best managers are? They are the great individual contributors
who never, ever want to be a manager but decide they have
to be…because no one else is going to…do as good a job.”
One current example is Roger Rosner, who heads
Apple’s software application business, which includes
work-productivity apps such as Pages (word processing),
Numbers (spreadsheets), and Keynote (presentations) along
with GarageBand (music composition), iMovie (movie
editing), and News (an app providing news content). Rosner,
who studied electrical engineering at Carnegie Mellon, joined
Apple in 2001 as a senior engineering manager and rose to
become the director of iWork applications, the vice president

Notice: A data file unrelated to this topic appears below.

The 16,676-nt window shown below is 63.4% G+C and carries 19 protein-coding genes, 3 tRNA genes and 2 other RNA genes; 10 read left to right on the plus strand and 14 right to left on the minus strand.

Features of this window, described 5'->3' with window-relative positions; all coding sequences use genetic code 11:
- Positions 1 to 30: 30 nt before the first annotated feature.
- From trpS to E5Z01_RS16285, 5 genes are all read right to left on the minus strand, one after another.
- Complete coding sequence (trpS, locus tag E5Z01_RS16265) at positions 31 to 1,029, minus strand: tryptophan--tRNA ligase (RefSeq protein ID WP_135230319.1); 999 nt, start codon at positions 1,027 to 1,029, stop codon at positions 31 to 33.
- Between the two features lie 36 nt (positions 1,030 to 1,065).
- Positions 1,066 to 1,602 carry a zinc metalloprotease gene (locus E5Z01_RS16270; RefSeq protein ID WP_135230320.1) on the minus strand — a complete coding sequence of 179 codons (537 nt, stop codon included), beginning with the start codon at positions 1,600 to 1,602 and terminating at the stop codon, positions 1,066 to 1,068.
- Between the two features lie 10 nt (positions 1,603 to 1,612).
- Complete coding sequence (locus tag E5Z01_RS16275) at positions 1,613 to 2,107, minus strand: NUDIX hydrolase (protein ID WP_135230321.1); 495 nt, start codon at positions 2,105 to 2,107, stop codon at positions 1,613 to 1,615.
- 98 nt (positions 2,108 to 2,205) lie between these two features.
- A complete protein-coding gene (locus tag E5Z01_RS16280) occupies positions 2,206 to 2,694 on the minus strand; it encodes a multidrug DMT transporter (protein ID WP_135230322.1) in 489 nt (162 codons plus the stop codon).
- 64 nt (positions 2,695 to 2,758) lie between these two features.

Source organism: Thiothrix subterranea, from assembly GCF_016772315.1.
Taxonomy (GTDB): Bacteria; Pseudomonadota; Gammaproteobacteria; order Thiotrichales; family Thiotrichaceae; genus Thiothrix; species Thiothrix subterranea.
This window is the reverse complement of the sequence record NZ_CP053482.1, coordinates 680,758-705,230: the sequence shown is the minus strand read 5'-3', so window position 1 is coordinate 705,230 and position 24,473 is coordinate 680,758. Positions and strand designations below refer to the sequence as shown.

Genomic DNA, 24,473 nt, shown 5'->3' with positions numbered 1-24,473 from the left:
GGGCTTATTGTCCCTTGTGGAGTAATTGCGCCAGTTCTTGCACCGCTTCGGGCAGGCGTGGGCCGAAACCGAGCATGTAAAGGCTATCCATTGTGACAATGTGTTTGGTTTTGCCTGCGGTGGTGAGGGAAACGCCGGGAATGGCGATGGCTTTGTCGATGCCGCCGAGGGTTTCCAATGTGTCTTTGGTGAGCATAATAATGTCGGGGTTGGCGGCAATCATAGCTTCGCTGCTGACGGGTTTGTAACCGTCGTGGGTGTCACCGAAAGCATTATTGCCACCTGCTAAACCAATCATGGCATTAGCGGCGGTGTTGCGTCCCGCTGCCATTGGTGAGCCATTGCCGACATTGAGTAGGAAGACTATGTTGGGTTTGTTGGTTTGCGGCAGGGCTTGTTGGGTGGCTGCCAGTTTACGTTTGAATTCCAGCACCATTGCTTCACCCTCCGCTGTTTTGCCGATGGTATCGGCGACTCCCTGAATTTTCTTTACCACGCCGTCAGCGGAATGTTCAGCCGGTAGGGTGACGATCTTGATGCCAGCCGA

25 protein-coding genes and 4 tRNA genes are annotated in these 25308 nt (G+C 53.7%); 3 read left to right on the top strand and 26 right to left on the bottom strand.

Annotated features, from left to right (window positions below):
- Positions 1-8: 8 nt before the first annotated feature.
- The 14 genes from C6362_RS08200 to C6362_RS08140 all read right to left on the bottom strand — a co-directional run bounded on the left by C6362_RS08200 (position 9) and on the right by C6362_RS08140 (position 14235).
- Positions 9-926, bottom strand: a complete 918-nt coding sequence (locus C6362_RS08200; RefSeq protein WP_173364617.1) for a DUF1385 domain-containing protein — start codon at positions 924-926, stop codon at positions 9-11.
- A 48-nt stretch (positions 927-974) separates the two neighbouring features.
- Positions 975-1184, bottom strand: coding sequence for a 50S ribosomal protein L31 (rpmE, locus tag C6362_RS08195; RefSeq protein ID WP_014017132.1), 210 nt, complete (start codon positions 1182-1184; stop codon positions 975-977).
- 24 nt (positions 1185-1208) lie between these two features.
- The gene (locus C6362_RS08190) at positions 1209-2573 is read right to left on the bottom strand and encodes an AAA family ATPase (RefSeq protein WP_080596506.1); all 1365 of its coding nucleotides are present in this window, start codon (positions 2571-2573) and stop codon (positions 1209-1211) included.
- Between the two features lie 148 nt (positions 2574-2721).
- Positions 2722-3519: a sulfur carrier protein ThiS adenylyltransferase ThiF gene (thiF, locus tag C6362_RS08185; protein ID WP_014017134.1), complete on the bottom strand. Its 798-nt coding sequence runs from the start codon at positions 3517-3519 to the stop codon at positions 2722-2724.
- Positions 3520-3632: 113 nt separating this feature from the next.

of productivity apps, and since 2013 the VP of applications.
With his deep expertise gained from previous experience
as the director of engineering at several smaller software
companies, Rosner exemplifies an expert leading experts.
In a functional organization, experts leading experts
means that specialists create a deep bench in a given area,
where they can learn from one another. For example, Apple’s
more than 600 experts on camera hardware technology
work in a group led by Graham Townsend, a camera expert.
Because iPhones, iPads, laptops, and desktop computers all
include cameras, these experts would be scattered across
product lines if Apple were organized in business units. That
would dilute their collective expertise, reducing their power
to solve problems and generate and refine innovations.
Immersion in the details. One principle that permeates
Apple is “Leaders should know the details of their organization three levels down,” because that is essential for